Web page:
Indrani Mukerjea not out of danger, to be in hospital for 3 days
Former media tycoon Indrani Mukerjea, accused of murdering her daughter Sheena Bora, is expected to remain in a hospital in Mumbai for three more days after overdosing on anti-epileptic drugs in a suspected suicide bid.india Updated: Oct 03, 2015 15:42 IST
Former media tycoon Indrani Mukerjea, accused of murdering her daughter Sheena Bora, is still not out of danger after overdosing on anti-epileptic drugs in a suspected suicide bid and will remain in hospital in Mumbai for three more days.
Indrani was in a semi-conscious state at the JJ Hospital in Byculla and her lawyer Gunjan Mangla was not allowed to meet her. Officials said Mangla met hospital dean TP Lahane, who apprised her about Indrani’s condition.
The meeting lasted about 30 minutes and Mangla left the hospital without speaking to the media.
Indrani, 43, was rushed from prison to hospital on Friday after reportedly overdosing on the drugs. There were reports that she was upset over her mother’s death on Thursday.
Doctors treating Indrani said on Saturday her condition is “improving” but she is still not out of danger.
“We cannot say she is out of danger yet. The first 72 hours are critical for such patients,” said TP Lahane, the dean of JJ Hospital. “Also, she has respiratory depression, where the lungs become weak and there is difficulty in breathing.”
Indrani was semi-conscious and would need three days to recover fully, Lahane said. “Her respiration is not normal until now, and until that happens, we won’t say she is out of danger,” he added.
Sources said Indrani had asked for water. Hospital authorities added she was not in a position to talk to anyone. “No one has spoken to her. She is still not alert enough to talk,” said Lahane.
A psychiatrist might visit Indrani when she is fit. “Such patients need counselling,” said a doctor.
Lahane said Indrani’s stomach wash was collected for forensic analysis to determine if she had consumed drugs. He ruled out opium poisoning and said results of more tests were awaited.
Another doctor at the hospital said blood and urine tests were carried out and a team of CBI officials was briefed on Indrani’s medical condition.
Records provided by the prison to the hospital showed Indrani had been taking anti-epilepsy medicines since September 11.
“She was taking those medicines for lack of sleep and weakness,” said Bipin Kumar Singh, the special inspector general of police (prisons).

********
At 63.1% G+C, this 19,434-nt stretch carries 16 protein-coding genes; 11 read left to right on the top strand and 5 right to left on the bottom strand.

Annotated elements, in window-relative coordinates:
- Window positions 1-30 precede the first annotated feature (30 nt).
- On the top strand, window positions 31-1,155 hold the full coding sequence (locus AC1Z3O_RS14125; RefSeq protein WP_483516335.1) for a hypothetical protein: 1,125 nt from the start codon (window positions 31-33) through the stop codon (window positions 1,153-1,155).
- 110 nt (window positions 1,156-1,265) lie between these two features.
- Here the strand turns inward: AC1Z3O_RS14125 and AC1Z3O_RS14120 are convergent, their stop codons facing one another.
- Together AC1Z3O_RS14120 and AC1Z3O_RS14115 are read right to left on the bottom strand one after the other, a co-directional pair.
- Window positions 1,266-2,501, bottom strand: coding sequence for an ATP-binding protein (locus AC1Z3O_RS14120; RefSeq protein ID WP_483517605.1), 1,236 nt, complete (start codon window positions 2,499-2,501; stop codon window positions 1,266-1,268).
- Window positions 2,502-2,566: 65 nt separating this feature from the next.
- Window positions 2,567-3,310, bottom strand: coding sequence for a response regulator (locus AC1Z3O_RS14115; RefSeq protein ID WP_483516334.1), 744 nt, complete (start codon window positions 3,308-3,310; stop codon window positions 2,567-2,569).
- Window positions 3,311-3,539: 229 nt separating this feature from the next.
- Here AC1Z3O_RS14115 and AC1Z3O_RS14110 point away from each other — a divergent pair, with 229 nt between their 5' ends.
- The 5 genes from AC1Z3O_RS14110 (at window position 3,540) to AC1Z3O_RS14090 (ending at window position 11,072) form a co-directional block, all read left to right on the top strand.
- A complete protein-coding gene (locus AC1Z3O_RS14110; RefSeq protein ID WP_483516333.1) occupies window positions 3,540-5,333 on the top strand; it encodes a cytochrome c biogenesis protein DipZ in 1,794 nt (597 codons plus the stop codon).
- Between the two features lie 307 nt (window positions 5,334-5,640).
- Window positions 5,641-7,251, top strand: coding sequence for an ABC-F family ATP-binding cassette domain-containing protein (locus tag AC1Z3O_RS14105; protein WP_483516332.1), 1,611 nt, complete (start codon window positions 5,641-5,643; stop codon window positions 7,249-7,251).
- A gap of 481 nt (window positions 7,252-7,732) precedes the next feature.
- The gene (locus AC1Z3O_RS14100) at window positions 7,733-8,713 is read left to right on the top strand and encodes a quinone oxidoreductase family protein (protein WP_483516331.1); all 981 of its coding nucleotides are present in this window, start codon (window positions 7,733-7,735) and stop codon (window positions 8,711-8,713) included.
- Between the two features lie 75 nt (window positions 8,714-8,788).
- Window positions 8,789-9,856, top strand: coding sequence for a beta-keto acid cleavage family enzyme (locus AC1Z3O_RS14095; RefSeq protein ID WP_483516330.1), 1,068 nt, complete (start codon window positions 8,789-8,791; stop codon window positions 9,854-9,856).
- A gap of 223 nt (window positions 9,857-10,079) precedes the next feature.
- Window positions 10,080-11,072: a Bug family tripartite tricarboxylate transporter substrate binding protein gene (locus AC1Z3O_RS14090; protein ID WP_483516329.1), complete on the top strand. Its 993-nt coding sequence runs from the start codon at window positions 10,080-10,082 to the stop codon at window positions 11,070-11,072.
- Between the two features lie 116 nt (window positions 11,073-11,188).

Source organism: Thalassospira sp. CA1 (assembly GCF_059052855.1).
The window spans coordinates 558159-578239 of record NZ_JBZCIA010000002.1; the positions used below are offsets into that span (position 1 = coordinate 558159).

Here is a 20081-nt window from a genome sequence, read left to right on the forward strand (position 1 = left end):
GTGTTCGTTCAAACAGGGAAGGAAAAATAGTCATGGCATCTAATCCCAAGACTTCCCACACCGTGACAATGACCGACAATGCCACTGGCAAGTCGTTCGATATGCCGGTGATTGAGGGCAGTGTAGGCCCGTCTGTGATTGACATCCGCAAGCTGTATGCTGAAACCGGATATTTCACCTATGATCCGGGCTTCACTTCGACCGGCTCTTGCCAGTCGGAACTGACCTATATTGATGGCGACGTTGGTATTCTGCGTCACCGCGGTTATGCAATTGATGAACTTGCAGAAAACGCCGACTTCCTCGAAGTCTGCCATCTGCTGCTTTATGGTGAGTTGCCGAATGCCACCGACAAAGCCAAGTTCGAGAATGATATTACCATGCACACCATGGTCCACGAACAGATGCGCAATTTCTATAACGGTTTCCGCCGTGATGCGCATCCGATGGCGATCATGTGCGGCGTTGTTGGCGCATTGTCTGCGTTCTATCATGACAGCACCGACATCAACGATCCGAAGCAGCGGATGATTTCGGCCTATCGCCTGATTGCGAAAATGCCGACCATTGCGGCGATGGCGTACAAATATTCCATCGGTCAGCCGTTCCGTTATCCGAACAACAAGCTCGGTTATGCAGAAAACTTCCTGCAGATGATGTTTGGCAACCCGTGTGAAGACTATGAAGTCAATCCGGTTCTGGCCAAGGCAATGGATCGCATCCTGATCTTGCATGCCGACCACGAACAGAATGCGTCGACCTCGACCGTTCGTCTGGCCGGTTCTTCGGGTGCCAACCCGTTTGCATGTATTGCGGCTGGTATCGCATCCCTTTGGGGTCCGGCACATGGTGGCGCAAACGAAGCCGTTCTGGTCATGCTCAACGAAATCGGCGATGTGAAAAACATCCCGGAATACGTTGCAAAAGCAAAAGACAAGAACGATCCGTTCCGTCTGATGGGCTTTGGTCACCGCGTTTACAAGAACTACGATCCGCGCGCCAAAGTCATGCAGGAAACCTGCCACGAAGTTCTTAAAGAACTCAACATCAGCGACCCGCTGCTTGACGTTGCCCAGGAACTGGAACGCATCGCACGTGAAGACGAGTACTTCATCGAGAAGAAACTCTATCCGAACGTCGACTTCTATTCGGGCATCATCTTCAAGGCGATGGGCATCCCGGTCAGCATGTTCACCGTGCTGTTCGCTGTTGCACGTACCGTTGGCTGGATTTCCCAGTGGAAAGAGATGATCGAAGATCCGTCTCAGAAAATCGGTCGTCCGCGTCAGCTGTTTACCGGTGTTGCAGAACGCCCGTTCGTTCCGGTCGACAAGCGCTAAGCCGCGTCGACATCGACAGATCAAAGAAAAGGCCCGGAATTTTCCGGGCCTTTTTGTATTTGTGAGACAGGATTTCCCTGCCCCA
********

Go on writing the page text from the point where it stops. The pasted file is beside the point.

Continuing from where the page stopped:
Authorities suspect Indrani overdosed on anti-epileptic drugs in a bid to end her life. “These drugs were prescribed to her by doctors in the prison. She must have collected them and consumed it at once,” said Lahane.
Indrani was admitted to the critical care unit of in JJ Hospital after she fell unconscious on Friday afternoon.
Psychiatrists from JJ Hospital had been checking on Indrani in prison as she had been unable to sleep. On Friday morning, she felt dizzy and was attended to by the prison doctor. Officials later called in doctors from JJ Hospital, who recommended that she be admitted to the institute.
The CBI, which has taken over the investigation of the Sheena Bora murder, named Indrani as an accused this week. Investigators suspect Indrani, her driver Shyam Rai and former husband Sanjeev Khanna abducted Bora three years ago, strangled her in a car, burnt the body and dumped the remains in the thick forests of Raigad district of Maharashtra.
Indrani, the co-founder of INX Media, was arrested in August after an anonymous caller tipped off police about the murder. She has been in judicial custody since September 7.
The Maharashtra government handed over the case to the CBI following several over the Mumbai Police’s probe and the role of former police commissioner Rakesh Maria, who was suddenly promoted and transferred.
Indrani’s husband, former Star India CEO Peter Mukerjea, has been questioned several times by police.
Chief minister Devendra Fadnavis ordered an investigation on Friday into the alleged overdose, the latest twist in the multi-layered case that has drawn extensive media coverage.
“Anti-epileptic drugs are given to control seizures. They are also given for mood stability. These drugs, if taken in excess, can affect a person’s gait, lead to drowsiness and may even put the person in a comatose state,” said psychiatrist Y Matchiswalla, who has treated Indrani’s son Mikhail Bora.
“I don’t remember prescribing her any medications,” he added.
(With inputs from agencies)